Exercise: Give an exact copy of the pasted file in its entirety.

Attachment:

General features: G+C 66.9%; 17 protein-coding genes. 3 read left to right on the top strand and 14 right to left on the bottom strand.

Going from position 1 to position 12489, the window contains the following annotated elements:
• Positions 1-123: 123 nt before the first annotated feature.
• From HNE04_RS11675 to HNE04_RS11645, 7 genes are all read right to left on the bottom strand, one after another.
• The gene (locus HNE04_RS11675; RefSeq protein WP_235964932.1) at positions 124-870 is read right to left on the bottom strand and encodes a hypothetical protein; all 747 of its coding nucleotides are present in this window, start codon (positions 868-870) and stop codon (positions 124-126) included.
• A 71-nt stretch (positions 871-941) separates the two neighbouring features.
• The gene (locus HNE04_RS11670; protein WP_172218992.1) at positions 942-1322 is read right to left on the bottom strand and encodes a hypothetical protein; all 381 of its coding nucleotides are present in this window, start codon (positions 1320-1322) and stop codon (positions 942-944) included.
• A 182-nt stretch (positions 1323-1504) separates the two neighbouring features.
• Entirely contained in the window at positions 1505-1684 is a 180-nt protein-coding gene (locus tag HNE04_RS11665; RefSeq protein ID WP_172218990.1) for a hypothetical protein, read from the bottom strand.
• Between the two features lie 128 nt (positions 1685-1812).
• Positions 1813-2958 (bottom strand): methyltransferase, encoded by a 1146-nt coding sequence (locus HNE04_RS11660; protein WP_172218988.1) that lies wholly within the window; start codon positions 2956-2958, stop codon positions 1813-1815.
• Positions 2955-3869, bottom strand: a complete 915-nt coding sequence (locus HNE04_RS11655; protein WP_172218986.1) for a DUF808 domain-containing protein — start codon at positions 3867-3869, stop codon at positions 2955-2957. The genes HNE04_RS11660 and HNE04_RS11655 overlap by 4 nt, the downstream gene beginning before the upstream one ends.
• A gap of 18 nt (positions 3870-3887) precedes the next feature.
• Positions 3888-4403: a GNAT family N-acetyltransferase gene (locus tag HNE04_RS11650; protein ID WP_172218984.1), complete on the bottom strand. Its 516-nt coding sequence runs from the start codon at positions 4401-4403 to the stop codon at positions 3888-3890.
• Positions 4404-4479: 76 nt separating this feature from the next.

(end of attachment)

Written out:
General features: G+C 66.9%; 17 protein-coding genes. 3 read left to right on the top strand and 14 right to left on the bottom strand.

Going from position 1 to position 12489, the window contains the following annotated elements:
• Positions 1-123: 123 nt before the first annotated feature.
• From HNE04_RS11675 to HNE04_RS11645, 7 genes are all read right to left on the bottom strand, one after another.
• The gene (locus HNE04_RS11675; RefSeq protein WP_235964932.1) at positions 124-870 is read right to left on the bottom strand and encodes a hypothetical protein; all 747 of its coding nucleotides are present in this window, start codon (positions 868-870) and stop codon (positions 124-126) included.
• A 71-nt stretch (positions 871-941) separates the two neighbouring features.
• The gene (locus HNE04_RS11670; protein WP_172218992.1) at positions 942-1322 is read right to left on the bottom strand and encodes a hypothetical protein; all 381 of its coding nucleotides are present in this window, start codon (positions 1320-1322) and stop codon (positions 942-944) included.
• A 182-nt stretch (positions 1323-1504) separates the two neighbouring features.
• Entirely contained in the window at positions 1505-1684 is a 180-nt protein-coding gene (locus tag HNE04_RS11665; RefSeq protein ID WP_172218990.1) for a hypothetical protein, read from the bottom strand.
• Between the two features lie 128 nt (positions 1685-1812).
• Positions 1813-2958 (bottom strand): methyltransferase, encoded by a 1146-nt coding sequence (locus HNE04_RS11660; protein WP_172218988.1) that lies wholly within the window; start codon positions 2956-2958, stop codon positions 1813-1815.
• Positions 2955-3869, bottom strand: a complete 915-nt coding sequence (locus HNE04_RS11655; protein WP_172218986.1) for a DUF808 domain-containing protein — start codon at positions 3867-3869, stop codon at positions 2955-2957. The genes HNE04_RS11660 and HNE04_RS11655 overlap by 4 nt, the downstream gene beginning before the upstream one ends.
• A gap of 18 nt (positions 3870-3887) precedes the next feature.
• Positions 3888-4403: a GNAT family N-acetyltransferase gene (locus tag HNE04_RS11650; protein ID WP_172218984.1), complete on the bottom strand. Its 516-nt coding sequence runs from the start codon at positions 4401-4403 to the stop codon at positions 3888-3890.
• Positions 4404-4479: 76 nt separating this feature from the next.